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Contact: Chris Newport
christopher.newport@houstontx.gov
832-393-8503 (o)
713-818-8859 (c)

 

Release Date: 9/10/2013

Mayor Annise Parker Kicks Off New Downtown
Parking Signage Project Implementation

City begins replacing confusing signage and parking restrictions to make parking downtown easier

 

Houston – Today, Mayor Annise Parker kicked off the implementation of a brand new Downtown Parking Signage Project to de-clutter and simplify Houston’s downtown parking system. The project will improve signage, meters, mobility lanes, commercial zones and parking communications to make parking easier for the 20,000 to 30,000 patrons that park downtown each day.

“This new project will re-vamp the parking system in one of the busiest and most frequented areas of Houston,” said Mayor Annise Parker. “Parking downtown will soon be less stressful and confusing for tens of thousands of residents, workers and visitors each day. We’ve done the research, we see the issues and we’re doing something about it.”

The need for an overhaul of the downtown parking system was a result of a comprehensive survey conducted by the Houston Downtown Management District in 2012. The survey revealed that of about 3,200 parking signs, there are more than 108 different parking messages. In addition to numerous and often times confusing signage, other issues such as meters, mobility lanes, commercial zones and a lack of effective communication hinder customer-friendly parking.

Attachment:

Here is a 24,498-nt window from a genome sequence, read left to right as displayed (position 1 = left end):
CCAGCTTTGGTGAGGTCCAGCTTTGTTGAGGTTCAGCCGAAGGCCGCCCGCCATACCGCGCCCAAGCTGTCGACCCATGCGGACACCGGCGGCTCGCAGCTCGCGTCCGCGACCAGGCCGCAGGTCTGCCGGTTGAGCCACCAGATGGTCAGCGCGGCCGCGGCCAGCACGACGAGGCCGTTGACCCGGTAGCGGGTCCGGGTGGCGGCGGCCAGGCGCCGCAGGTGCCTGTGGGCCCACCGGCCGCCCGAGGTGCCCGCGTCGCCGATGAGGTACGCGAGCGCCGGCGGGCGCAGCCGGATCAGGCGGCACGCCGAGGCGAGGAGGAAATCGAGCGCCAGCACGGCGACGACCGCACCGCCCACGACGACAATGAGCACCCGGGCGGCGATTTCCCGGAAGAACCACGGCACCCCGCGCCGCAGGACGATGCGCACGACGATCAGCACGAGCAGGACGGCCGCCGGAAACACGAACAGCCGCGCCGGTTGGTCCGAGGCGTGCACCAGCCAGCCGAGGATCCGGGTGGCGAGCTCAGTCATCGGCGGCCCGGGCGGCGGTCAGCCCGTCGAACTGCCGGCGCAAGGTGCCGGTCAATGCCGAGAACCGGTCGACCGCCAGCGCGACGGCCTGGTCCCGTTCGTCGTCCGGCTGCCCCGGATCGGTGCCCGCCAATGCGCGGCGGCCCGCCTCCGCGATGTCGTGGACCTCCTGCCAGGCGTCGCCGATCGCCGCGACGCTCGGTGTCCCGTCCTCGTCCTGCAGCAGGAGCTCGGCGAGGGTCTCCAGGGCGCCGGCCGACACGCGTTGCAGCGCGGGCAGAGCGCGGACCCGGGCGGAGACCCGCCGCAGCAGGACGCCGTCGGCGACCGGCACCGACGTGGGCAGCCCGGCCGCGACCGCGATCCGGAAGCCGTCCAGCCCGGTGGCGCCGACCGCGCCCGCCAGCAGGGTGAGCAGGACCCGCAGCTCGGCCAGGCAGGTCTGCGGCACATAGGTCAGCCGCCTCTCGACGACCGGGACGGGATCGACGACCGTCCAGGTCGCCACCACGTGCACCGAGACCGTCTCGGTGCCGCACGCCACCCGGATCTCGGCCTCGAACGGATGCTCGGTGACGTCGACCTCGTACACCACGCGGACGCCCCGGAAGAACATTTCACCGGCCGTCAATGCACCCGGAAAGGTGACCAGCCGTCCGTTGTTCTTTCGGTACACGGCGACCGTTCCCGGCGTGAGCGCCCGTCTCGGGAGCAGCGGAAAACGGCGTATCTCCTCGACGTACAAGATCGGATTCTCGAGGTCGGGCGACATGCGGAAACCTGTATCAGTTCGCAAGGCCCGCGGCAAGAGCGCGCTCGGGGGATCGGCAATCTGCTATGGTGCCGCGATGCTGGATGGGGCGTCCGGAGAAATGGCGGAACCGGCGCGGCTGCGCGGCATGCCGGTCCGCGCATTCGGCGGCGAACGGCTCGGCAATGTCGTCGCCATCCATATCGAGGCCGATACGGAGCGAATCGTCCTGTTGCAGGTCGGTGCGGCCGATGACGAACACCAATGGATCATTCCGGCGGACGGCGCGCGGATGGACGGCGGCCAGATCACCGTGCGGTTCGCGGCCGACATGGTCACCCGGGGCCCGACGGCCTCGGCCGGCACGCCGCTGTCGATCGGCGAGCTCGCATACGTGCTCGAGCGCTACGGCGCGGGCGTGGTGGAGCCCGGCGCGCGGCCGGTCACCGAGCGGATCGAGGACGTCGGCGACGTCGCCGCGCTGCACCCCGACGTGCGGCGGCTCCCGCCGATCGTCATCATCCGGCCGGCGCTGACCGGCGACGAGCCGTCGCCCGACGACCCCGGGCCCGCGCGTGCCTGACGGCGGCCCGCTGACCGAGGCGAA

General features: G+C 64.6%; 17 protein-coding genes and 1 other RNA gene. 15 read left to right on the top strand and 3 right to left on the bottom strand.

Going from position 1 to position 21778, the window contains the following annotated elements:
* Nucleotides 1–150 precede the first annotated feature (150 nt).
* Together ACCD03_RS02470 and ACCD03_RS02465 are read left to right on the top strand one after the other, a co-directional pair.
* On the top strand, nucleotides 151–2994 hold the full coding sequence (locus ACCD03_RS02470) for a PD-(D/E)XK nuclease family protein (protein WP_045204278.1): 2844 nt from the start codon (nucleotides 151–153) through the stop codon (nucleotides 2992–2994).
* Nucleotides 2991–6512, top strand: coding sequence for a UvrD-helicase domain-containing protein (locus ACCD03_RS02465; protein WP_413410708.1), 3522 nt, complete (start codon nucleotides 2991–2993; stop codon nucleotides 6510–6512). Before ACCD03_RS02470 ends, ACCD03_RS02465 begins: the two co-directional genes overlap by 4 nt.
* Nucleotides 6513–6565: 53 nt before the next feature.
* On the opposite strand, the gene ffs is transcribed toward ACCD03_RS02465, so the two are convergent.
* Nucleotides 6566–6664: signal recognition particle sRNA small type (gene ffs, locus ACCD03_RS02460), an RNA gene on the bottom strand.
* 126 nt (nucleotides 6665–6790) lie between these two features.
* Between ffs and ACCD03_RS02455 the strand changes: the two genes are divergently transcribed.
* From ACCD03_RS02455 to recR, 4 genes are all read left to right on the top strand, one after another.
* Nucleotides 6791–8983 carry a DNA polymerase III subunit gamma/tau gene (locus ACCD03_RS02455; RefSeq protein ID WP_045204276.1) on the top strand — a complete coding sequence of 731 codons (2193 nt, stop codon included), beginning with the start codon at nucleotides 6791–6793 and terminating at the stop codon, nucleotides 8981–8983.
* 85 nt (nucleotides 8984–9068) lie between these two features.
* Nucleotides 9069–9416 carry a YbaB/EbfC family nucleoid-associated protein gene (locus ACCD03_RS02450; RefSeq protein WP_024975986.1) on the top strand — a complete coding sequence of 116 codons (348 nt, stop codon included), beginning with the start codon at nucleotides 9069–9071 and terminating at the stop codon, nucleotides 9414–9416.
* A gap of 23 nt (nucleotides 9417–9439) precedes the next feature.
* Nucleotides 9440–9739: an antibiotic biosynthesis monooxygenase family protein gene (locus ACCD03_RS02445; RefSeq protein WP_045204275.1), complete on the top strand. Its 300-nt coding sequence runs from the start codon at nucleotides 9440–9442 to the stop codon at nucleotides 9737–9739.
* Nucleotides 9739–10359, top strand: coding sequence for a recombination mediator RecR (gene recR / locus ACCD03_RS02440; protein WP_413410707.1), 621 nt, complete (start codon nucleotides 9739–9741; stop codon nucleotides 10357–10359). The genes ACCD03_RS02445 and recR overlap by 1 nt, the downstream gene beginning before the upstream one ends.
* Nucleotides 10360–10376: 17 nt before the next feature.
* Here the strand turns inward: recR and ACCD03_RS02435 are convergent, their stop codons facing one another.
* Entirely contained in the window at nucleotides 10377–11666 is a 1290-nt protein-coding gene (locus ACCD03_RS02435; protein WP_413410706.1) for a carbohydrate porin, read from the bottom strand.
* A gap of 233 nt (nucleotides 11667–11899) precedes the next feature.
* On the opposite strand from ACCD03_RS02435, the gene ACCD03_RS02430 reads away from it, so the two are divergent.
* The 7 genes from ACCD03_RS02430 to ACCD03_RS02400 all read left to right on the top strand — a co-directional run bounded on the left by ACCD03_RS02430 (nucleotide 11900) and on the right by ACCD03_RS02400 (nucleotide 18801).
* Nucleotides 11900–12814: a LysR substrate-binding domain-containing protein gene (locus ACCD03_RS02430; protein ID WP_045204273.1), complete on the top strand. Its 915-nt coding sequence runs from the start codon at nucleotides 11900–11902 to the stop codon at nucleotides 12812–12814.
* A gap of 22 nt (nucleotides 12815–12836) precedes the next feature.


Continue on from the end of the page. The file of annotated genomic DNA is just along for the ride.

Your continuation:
"Parking has always been a hot button for visitors as it is the first and last impression they have of downtown," said Bob Eury, executive director of the Downtown District. "Making the parking experience as easy and customer-friendly as possible is the goal. We also hope to educate patrons that on-street parking is for short-term parking and there are a variety of off-street options, garages and surface lots if you are planning a longer stay."

Mayor Annise Parker directed a committee comprised of the City of Houston’s Parking Management Division of the Administration & Regulatory Affairs Department, the Traffic Operations Division of the Public Works and Engineering Department and the Houston Downtown Management District to develop a practical plan to address the downtown parking issues.

Based on the committee’s recommendations, the following changes will take place over the next year:

  • Reduce sign types and eliminate totem poles with multiple signs (from more than 108 signs to 22)
  • Implement 24/7 Commercial Zones to prevent confusion
  • Implement consistent parking meter time limits of 3 hours; rates are analyzed for high demand areas
  • Implement parking meter bag color coding: Red for no parking, blue if parking is available under special conditions
  • Reduce or eliminate mobility lanes where the Traffic Engineer determines it is feasible
  • Implement a public relations campaign to educate public on parking